For example, these articles are now addressing the roots of the current crisis, dating back to Nasser's Presidential Decree (263) of 1960 that outlawed the Baha'i religion in Egypt, confiscated all Baha'i properties, dissolved Baha'i institutions and arrested many leading Baha'is. The question of the official recognition of the Baha'i religion in Egypt is being openly discussed and arguments in its favor are put forward.
One of the headlines even dares to go as far as stating that "the problem with the Baha'is is the need to recognize them and not necessarily the implied acceptance of their beliefs."
Some of the articles attached to this post (Qattar's Al-Raayah-page 31 & Egypt's Al-Qaherra) are currently being translated and will be hopefully posted again in the near future.
The 29 January 2008 court ruling allowed only those Baha'is who had previously held paper ID cards or birth certificates stating that they were Baha'is to obtain the newly established national ID number and identification documents (with no religion entered), thus permitting them to enjoy the rights of citizenship owed to them. However, those Baha'is who do not hold an old ID card or birth certificate, or if the documents held had wrongly stated other than their religion in the specified field, will continue to have no solution to their dilemma. That is if they want to obtain any of these official documents, they would be either forced to lie (in violation of the law itself) on the application form about their true religion and enter one of the three approved religions (Islam Christianity or Judaism) or be left without identity.
Clearly, as has been repeatedly proposed by Egypt's--government appointed--National Council for Human Rights, the ultimate solution to this ongoing crisis is the complete elimination of the field of religion from all identity documents, as is the case in several other (mostly Muslim) countries in the region and as in many other parts of the world.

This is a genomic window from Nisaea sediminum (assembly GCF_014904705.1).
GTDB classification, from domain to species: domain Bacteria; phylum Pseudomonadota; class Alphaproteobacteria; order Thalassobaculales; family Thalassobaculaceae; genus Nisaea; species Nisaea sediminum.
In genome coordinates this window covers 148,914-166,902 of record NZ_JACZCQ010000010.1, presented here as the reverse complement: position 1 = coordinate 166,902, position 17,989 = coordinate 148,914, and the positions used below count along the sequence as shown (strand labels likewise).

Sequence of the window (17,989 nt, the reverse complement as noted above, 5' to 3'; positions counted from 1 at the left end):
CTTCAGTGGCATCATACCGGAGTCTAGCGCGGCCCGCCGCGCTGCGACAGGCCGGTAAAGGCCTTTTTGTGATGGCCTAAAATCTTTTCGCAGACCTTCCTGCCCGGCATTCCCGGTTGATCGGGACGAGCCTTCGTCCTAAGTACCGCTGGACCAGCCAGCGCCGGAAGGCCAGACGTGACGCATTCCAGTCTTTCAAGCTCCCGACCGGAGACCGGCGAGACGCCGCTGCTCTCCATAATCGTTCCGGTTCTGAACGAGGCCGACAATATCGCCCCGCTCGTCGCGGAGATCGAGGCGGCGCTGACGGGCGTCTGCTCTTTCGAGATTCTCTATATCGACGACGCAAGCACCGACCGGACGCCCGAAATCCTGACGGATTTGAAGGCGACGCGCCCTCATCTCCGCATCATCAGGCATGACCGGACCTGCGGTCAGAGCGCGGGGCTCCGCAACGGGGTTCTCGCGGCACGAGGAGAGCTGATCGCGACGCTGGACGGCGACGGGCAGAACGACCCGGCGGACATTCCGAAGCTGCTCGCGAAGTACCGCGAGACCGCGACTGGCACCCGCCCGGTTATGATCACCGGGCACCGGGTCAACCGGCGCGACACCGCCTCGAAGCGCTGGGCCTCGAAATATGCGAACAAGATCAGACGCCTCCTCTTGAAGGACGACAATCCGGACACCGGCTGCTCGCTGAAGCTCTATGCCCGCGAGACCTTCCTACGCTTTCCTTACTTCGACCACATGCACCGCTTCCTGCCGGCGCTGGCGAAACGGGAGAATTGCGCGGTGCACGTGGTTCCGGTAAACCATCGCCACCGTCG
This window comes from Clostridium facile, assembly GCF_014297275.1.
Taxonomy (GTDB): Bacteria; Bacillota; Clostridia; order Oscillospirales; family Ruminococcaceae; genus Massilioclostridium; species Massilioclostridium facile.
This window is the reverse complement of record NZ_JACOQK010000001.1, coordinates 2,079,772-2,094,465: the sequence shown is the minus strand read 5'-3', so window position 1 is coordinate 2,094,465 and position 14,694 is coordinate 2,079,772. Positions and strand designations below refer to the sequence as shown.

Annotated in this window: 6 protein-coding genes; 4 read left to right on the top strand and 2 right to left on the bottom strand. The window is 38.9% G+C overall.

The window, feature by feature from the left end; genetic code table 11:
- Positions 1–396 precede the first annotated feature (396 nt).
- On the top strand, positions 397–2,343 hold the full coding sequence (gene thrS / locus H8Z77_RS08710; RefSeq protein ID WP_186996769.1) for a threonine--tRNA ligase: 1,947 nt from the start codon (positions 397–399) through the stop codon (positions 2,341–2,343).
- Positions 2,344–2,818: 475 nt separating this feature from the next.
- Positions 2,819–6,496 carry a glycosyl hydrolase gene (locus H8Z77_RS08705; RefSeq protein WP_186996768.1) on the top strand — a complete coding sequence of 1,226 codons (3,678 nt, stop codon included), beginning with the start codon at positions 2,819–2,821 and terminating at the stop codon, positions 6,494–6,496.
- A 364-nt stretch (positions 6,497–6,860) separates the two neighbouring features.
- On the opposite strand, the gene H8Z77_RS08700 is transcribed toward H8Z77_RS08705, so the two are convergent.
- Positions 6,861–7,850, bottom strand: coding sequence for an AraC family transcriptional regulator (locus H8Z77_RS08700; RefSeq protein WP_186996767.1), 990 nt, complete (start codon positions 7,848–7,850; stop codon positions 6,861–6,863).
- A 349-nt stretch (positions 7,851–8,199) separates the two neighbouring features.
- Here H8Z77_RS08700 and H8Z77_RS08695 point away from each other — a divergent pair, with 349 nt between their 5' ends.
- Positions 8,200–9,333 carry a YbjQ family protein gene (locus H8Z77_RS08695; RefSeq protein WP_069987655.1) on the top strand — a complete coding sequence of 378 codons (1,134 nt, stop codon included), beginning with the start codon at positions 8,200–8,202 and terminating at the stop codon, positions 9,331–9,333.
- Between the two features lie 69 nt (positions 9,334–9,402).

Even though the recent verdict is limited in scope, it must be said that: 1) the Baha'is of Egypt are indeed pleased with this new development, 2) they hope that Egypt's government continues to work towards finding a satisfactory solution that would benefit all the Baha'is--and other religious minorities--of Egypt and not only a fraction of their population, 3) they are grateful to all those activists, human rights workers, journalists, bloggers, thinkers, scholars, attorneys, official figures and many others who have courageously supported them and defended their rights, and 4) the Baha'is of Egypt continue to analyze and study the full text of the recent two court verdicts--which are quite expansive and complex--in order for them to act on the implementation of their directives as well as to determine further necessary action in their quest for their full rights.
For example, another pressing and critical matter that must be addressed and resolved soon is that Baha'i marriage certificates remain unrecognized in Egypt, thus married Baha'i couples living in Egypt are considered to be living in concubinage and their children are considered by the authorities as illegitimate.